That’s gospel truth.

Chicken nugget love

“Help one another, is part of the religion of sisterhood.”
~Louisa May Alcott


I often write about how Hope is good sister to Rhema. I’ve shared stories about the things she has already sacrificed in her short life because of her sister’s autism.

Rarely do I highlight the ways Rhema is a blessing to Hope.

Sisterhood for my girls is very different from my own experiences with sisters. My sisters and I are very close, and there was a time I grieved that my daughters would not have that kind of relationship.

They exist in a silent camaraderie, their lives one long parallel play session. Their chairs are always side by side – at the dinner table, in the car. They take baths together. They give hugs (well, Hope hugs and Rhema tolerates). There is an honest togetherness about them.

But Rhema has never spontaneously said Hope’s name (she has trouble with the sounds). They’ve never played on the playground with each other or had a sleepover or attended a show together or shared in pretend play. They’ve never shared a real conversation with words.

Yet Hope has no doubt that Rhema loves her. It’s as certain as the morning. Since their love is not always expressed in typical ways, I’ve wondered how Hope is so sure.

It came to me at McDonald’s.

Hope has a long list of food allergies, including wheat, but over the years she’s developed a tolerance to McDonald’s chicken nuggets. If the breading from the nuggets is removed she can eat them without having a reaction. I used to spend too much time carefully de-breading Hope’s nuggets, until one day Rhema quietly took over the job. (She’d been paying attention all along).

For the past couple years, without fail, Rhema meticulously peels and nibbles off every little piece of skin from those nuggets. (Eight nuggets in total because there are 4 nuggets in a Happy Meal and they both get Happy Meals. Sometimes they get Mighty Kids Meals with 6 nuggets apiece, so that’s twelve nuggets total!) And then she tosses the chicken (can we call it that?) onto Hope’s plate. She never eats the whole nugget – she saves the chicken for Hope.

She even used to go so far as to dunk the nuggets into Hope’s ketchup for her. Rhema detests ketchup; she knows Hope loves it. But Hope actually prefers to dunk her half-chewed, skinless nuggets into the ketchup herself. So Rhema has learned to back off and just throw the nuggets onto her plate.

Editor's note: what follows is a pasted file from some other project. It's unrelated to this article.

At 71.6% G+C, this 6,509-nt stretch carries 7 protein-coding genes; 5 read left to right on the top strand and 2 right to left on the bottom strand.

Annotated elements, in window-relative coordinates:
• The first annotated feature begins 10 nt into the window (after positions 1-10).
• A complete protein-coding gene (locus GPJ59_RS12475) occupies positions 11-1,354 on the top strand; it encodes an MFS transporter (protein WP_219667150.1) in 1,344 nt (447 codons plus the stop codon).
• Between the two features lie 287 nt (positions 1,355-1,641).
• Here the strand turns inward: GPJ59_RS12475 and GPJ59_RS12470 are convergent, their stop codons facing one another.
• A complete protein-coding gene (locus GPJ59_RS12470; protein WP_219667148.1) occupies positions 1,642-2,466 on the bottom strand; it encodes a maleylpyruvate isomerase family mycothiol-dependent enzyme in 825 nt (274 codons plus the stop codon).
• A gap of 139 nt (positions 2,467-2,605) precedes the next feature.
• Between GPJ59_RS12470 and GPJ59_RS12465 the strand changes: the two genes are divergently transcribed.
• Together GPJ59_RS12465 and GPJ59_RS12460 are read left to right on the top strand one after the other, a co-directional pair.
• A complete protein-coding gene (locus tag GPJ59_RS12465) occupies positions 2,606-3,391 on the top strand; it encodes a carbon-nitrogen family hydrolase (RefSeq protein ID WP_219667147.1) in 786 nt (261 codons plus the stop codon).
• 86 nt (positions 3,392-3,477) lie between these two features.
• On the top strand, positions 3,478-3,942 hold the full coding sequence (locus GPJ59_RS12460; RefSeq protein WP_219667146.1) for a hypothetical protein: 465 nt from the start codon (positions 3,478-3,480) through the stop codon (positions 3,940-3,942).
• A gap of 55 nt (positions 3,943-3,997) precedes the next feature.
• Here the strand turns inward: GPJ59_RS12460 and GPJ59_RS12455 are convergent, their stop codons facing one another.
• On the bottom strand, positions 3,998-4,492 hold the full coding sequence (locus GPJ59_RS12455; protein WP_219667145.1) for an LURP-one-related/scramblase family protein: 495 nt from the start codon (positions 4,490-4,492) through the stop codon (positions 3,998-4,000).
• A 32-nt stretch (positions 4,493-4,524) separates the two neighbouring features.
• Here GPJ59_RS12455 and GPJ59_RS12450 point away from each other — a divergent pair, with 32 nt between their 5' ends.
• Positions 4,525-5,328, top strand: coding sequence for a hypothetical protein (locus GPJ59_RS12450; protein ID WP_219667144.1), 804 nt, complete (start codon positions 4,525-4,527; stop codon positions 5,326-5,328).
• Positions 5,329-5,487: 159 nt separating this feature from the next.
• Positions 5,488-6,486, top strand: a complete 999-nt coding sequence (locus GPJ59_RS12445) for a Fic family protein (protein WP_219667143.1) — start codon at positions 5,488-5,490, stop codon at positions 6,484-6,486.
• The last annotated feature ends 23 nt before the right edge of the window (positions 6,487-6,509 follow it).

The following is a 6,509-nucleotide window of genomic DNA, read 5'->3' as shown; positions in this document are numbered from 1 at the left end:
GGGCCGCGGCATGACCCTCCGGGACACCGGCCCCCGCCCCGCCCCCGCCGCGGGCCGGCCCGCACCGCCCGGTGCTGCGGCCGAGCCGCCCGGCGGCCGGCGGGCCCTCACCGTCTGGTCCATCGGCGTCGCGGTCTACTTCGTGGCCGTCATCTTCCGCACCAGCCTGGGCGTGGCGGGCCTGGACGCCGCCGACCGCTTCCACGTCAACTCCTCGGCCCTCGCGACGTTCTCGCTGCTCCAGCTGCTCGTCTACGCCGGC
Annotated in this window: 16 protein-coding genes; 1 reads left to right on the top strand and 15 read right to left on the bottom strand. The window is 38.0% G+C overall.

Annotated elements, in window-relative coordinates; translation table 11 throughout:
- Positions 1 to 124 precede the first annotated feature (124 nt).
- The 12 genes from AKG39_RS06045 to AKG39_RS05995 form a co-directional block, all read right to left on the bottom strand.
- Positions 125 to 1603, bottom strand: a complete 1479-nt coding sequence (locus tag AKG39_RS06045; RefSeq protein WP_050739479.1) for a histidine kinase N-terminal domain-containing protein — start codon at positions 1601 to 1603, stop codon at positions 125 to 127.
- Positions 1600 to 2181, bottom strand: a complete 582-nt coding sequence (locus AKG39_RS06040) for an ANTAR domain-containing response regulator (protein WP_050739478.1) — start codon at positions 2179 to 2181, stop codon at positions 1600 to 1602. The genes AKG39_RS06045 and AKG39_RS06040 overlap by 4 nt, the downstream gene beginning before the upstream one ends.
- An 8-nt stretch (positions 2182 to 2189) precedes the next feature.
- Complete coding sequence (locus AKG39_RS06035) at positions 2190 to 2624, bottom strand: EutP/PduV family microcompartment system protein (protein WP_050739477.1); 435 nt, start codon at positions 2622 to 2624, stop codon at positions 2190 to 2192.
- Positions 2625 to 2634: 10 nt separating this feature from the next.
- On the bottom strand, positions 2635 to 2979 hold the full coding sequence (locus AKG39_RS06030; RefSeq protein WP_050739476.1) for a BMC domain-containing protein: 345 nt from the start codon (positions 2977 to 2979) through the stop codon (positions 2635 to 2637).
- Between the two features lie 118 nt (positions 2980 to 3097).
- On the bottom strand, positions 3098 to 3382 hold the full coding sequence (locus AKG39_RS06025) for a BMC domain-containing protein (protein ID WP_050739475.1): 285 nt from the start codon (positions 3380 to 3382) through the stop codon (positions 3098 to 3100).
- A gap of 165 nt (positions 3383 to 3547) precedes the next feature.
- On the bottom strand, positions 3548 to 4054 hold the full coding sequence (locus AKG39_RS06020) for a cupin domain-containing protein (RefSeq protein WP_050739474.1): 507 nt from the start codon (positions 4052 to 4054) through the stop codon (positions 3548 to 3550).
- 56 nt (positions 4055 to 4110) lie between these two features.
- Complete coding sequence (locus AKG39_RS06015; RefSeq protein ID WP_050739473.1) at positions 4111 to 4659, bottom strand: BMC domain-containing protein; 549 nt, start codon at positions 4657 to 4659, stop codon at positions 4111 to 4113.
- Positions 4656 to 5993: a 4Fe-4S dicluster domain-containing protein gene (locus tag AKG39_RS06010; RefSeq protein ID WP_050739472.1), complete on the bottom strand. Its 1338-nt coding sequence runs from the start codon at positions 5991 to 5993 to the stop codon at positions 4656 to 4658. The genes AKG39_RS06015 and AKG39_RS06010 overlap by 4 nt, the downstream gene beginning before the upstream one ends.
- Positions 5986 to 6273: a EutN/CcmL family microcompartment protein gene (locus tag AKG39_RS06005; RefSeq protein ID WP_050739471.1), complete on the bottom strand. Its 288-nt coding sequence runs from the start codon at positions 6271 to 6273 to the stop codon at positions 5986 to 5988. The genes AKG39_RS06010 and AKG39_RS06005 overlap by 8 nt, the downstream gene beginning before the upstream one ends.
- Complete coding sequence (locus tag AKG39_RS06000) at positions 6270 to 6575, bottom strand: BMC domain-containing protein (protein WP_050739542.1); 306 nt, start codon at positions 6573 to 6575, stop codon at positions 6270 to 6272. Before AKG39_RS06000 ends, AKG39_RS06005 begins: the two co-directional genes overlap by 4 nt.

We’ve all agreed that Rhema is the fastest and best chicken-nugget-breading-chewer-offer in the world. Makes me so proud.

Rhema teaches Hope in ways that Hope is not even fully aware of yet. She never shows jealousy, she’s always willing to share, she’s observant and patient, steady as a rock. She makes the people in her life better for knowing her. She is a good sister, a faithful companion, a gift to Hope.

I wish everyone in this life a sister-friend who will eat the skin off your nuggets if you need her to.

These Words…

‘These words are spirit and life…’ (John 6:63)

I have long loved a tradition in our church of presenting Bibles to second graders. Each Bible has the child’s name on it, and it’s signed by the pastor. It’s a rite of passage, many of these children receiving their very own Bible for the first time. As the children stand before the congregation I believe they get the message that the entire church is supporting and encouraging them on their journey of faith.

Several weeks ago we received an invitation via e-mail for Rhema to participate in the upcoming Bible presentations. I stared at the e-mail suspiciously for a good ten minutes not knowing what to do. For a moment, I honestly thought I’d received the e-mail in error. I’d forgotten that Rhema would be a second grader now if she had been in a typical school setting. And it never occurred to me that she could or would ever be a part of the church ceremony.